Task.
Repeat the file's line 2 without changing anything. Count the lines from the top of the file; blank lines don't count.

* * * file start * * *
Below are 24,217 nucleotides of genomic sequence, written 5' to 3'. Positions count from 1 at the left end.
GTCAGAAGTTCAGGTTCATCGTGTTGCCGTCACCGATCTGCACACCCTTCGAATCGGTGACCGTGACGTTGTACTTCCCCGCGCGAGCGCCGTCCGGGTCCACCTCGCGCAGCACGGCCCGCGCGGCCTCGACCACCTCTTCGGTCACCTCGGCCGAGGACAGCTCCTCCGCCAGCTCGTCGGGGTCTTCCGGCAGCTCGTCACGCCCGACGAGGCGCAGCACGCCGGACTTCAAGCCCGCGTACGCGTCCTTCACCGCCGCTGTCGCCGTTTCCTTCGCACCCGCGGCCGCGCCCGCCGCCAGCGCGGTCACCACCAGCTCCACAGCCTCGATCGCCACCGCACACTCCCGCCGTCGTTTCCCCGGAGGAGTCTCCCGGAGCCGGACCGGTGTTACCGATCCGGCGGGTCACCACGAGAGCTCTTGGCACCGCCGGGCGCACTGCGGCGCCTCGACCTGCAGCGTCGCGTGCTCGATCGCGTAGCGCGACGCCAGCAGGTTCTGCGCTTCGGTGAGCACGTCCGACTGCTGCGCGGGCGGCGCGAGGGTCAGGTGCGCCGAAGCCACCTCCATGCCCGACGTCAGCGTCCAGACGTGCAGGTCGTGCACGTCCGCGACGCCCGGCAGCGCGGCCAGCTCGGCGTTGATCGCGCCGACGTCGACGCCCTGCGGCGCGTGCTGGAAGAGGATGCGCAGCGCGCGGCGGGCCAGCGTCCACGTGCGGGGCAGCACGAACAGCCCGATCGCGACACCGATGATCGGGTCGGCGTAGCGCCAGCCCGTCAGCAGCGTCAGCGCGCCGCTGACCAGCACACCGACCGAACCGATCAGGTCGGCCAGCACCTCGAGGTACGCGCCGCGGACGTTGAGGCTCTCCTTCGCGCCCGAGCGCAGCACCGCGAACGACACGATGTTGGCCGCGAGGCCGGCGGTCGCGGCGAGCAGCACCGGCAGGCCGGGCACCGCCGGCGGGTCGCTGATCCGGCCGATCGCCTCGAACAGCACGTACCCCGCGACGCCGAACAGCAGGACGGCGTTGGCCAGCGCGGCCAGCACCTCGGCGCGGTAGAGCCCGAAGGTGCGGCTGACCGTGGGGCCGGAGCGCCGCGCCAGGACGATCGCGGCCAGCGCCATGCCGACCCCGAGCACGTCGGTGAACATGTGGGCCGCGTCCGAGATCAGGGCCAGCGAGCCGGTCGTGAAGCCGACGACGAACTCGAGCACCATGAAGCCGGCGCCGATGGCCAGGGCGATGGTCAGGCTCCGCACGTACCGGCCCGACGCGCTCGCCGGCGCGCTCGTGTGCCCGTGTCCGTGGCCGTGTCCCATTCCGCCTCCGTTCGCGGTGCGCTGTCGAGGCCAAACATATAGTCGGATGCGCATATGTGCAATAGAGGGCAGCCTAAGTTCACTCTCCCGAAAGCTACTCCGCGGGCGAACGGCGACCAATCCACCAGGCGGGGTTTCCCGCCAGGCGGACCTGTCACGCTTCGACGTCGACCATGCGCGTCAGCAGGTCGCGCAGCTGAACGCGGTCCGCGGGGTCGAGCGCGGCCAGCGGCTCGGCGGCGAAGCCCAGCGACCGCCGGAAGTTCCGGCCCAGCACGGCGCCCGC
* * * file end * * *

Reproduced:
GTCAGAAGTTCAGGTTCATCGTGTTGCCGTCACCGATCTGCACACCCTTCGAATCGGTGACCGTGACGTTGTACTTCCCCGCGCGAGCGCCGTCCGGGTCCACCTCGCGCAGCACGGCCCGCGCGGCCTCGACCACCTCTTCGGTCACCTCGGCCGAGGACAGCTCCTCCGCCAGCTCGTCGGGGTCTTCCGGCAGCTCGTCACGCCCGACGAGGCGCAGCACGCCGGACTTCAAGCCCGCGTACGCGTCCTTCACCGCCGCTGTCGCCGTTTCCTTCGCACCCGCGGCCGCGCCCGCCGCCAGCGCGGTCACCACCAGCTCCACAGCCTCGATCGCCACCGCACACTCCCGCCGTCGTTTCCCCGGAGGAGTCTCCCGGAGCCGGACCGGTGTTACCGATCCGGCGGGTCACCACGAGAGCTCTTGGCACCGCCGGGCGCACTGCGGCGCCTCGACCTGCAGCGTCGCGTGCTCGATCGCGTAGCGCGACGCCAGCAGGTTCTGCGCTTCGGTGAGCACGTCCGACTGCTGCGCGGGCGGCGCGAGGGTCAGGTGCGCCGAAGCCACCTCCATGCCCGACGTCAGCGTCCAGACGTGCAGGTCGTGCACGTCCGCGACGCCCGGCAGCGCGGCCAGCTCGGCGTTGATCGCGCCGACGTCGACGCCCTGCGGCGCGTGCTGGAAGAGGATGCGCAGCGCGCGGCGGGCCAGCGTCCACGTGCGGGGCAGCACGAACAGCCCGATCGCGACACCGATGATCGGGTCGGCGTAGCGCCAGCCCGTCAGCAGCGTCAGCGCGCCGCTGACCAGCACACCGACCGAACCGATCAGGTCGGCCAGCACCTCGAGGTACGCGCCGCGGACGTTGAGGCTCTCCTTCGCGCCCGAGCGCAGCACCGCGAACGACACGATGTTGGCCGCGAGGCCGGCGGTCGCGGCGAGCAGCACCGGCAGGCCGGGCACCGCCGGCGGGTCGCTGATCCGGCCGATCGCCTCGAACAGCACGTACCCCGCGACGCCGAACAGCAGGACGGCGTTGGCCAGCGCGGCCAGCACCTCGGCGCGGTAGAGCCCGAAGGTGCGGCTGACCGTGGGGCCGGAGCGCCGCGCCAGGACGATCGCGGCCAGCGCCATGCCGACCCCGAGCACGTCGGTGAACATGTGGGCCGCGTCCGAGATCAGGGCCAGCGAGCCGGTCGTGAAGCCGACGACGAACTCGAGCACCATGAAGCCGGCGCCGATGGCCAGGGCGATGGTCAGGCTCCGCACGTACCGGCCCGACGCGCTCGCCGGCGCGCTCGTGTGCCCGTGTCCGTGGCCGTGTCCCATTCCGCCTCCGTTCGCGGTGCGCTGTCGAGGCCAAACATATAGTCGGATGCGCATATGTGCAATAGAGGGCAGCCTAAGTTCACTCTCCCGAAAGCTACTCCGCGGGCGAACGGCGACCAATCCACCAGGCGGGGTTTCCCGCCAGGCGGACCTGTCACGCTTCGACGTCGACCATGCGCGTCAGCAGGTCGCGCAGCTGAACGCGGTCCGCGGGGTCGAGCGCGGCCAGCGGCTCGGCGGCGAAGCCCAGCGACCGCCGGAAGTTCCGGCCCAGCACGGCGCCCGC